Thursday, June 25, 2015

Republican-led Congress ignoring Obama's $3 billion proposal to aid coal communities

"A massive $3 billion package to help struggling coal communities transition to a new economy is sitting unappropriated in the Republican-led Congress. And lawmakers are saying little—at least publicly—about if and how they ever plan to support it," Naveena Sadasivam reports for InsideClimate News as part of the series Coal's Long Goodbye

POWER+ plan was part of the White House's February budget proposal "to support towns and communities struggling to cope with the decline in coal production and use," Sadasivam writes. "The initiative provides coal country with an influx of cash to reclaim abandoned mines, provide job training to miners, reform health and pension funds and invest in carbon capture technology."

"In order to move the money from federal coffers to the states and counties, Congress must allocate the money from the federal budget through appropriations bills," Sadasivam writes. "Since the POWER+ proposal includes legislative reforms and fund allocations, executing the White House’s plan will require a high level of coordination in Congress."

That's where the proposal seems to be running into problems, Sadasivam writes. Senate Majority Leader Mitch McConnell and Congressman Hal Rogers, Republicans from a state—Kentucky—that has lost more coal jobs than any other state, have shown little support for the proposal and have blamed Obama for coal's demise.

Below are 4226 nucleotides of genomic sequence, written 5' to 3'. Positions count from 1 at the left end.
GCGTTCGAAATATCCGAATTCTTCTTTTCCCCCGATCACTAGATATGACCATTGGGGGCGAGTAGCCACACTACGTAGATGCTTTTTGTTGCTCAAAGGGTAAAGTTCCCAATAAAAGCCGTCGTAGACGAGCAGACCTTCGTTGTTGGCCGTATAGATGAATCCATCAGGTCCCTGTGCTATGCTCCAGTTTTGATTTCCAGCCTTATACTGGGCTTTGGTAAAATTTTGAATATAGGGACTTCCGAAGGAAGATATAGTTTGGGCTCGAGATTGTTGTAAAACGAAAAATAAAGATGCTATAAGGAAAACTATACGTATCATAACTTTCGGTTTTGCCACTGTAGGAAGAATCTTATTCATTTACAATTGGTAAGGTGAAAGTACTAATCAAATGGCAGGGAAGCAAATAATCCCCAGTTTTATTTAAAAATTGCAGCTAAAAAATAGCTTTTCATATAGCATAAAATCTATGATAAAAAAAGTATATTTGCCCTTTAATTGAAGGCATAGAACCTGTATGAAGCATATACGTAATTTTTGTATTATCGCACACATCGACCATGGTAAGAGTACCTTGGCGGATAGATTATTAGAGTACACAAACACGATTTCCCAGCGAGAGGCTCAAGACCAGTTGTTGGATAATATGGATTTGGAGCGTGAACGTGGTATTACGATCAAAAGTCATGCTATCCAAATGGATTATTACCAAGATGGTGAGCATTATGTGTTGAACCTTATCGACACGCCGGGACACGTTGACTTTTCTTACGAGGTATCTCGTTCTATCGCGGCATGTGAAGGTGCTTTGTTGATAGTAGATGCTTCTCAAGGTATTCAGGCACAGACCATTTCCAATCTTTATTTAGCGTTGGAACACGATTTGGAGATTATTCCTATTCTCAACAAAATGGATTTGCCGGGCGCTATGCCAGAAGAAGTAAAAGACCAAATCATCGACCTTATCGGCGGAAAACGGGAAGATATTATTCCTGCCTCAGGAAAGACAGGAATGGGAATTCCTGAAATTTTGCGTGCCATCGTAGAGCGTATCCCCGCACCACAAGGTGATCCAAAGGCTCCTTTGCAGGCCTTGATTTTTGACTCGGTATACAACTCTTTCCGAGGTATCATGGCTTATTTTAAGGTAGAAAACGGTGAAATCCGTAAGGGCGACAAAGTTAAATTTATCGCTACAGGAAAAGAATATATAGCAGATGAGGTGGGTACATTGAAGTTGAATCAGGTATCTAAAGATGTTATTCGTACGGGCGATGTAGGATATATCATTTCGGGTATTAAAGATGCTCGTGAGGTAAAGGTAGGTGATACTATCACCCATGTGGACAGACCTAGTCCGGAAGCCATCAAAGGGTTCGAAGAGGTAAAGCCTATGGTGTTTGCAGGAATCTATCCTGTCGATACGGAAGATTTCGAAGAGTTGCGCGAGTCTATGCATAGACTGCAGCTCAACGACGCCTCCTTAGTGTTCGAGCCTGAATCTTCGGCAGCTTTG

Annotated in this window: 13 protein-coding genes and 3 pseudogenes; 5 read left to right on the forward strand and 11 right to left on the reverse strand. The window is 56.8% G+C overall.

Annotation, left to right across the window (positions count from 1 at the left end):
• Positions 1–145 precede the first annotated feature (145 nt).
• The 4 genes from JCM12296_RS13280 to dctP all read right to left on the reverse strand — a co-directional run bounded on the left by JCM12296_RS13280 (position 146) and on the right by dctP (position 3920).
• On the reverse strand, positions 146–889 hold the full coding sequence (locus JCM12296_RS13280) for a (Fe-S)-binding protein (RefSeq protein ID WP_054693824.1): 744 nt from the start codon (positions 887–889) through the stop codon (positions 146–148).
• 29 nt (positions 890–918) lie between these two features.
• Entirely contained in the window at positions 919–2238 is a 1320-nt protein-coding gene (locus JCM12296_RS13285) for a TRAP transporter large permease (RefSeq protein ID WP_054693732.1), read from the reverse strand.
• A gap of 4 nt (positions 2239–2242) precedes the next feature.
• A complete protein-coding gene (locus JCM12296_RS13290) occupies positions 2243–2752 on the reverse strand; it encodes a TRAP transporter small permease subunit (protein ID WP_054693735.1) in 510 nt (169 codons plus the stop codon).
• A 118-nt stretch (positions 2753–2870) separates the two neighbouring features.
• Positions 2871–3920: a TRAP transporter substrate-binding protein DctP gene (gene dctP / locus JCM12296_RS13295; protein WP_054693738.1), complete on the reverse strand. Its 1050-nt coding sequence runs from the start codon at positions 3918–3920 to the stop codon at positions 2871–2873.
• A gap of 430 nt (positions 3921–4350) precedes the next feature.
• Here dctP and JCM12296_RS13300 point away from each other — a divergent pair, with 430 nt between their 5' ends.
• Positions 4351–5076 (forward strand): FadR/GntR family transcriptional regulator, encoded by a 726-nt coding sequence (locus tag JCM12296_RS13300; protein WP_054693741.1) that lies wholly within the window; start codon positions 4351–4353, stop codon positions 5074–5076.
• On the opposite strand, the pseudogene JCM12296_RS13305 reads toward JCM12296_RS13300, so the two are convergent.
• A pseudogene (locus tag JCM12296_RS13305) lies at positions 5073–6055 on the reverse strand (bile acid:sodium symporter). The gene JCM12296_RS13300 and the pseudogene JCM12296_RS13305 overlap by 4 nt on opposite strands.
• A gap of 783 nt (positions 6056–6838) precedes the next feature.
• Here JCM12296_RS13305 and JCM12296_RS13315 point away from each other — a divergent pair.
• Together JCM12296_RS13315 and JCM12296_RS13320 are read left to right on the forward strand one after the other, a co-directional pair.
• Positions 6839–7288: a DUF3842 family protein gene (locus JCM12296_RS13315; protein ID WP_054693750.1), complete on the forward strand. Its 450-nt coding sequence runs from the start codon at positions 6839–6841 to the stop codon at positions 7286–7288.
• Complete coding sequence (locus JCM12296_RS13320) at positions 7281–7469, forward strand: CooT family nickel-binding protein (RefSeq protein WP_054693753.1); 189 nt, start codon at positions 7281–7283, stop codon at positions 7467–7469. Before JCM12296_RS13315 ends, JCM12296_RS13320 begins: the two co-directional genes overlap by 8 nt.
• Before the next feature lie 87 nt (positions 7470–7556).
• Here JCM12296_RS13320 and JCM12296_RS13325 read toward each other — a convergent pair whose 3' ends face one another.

After the proposal was released, McConnell said it "was 'cold comfort' for the Obama administration to 'suddenly propose easing the pain they've helped inflict on so many Kentucky coal families," Sadasivam writes. Rogers said, "The president is missing the point: for centuries, this country has run on coal. Businesses large and small rely on cheap, reliable energy to remain competitive, and drawn-out rulemaking processes and bureaucratic overreach create uncertainty that will raise energy costs and threaten American jobs."

While both have said the proposal needs to be seriously considered, they "emphasized the need for regulatory relief in addition to the monetary support," Sadasivam writes. Philip Wallach of the Brookings Institution "said that unless there is a big conversation shift around climate change and energy policy, he doesn’t expect McConnell, Rogers or any of the other coal-state Republican leaders to come out in full support of the proposal," saying it would be an "unimaginable reversal." (Read more)

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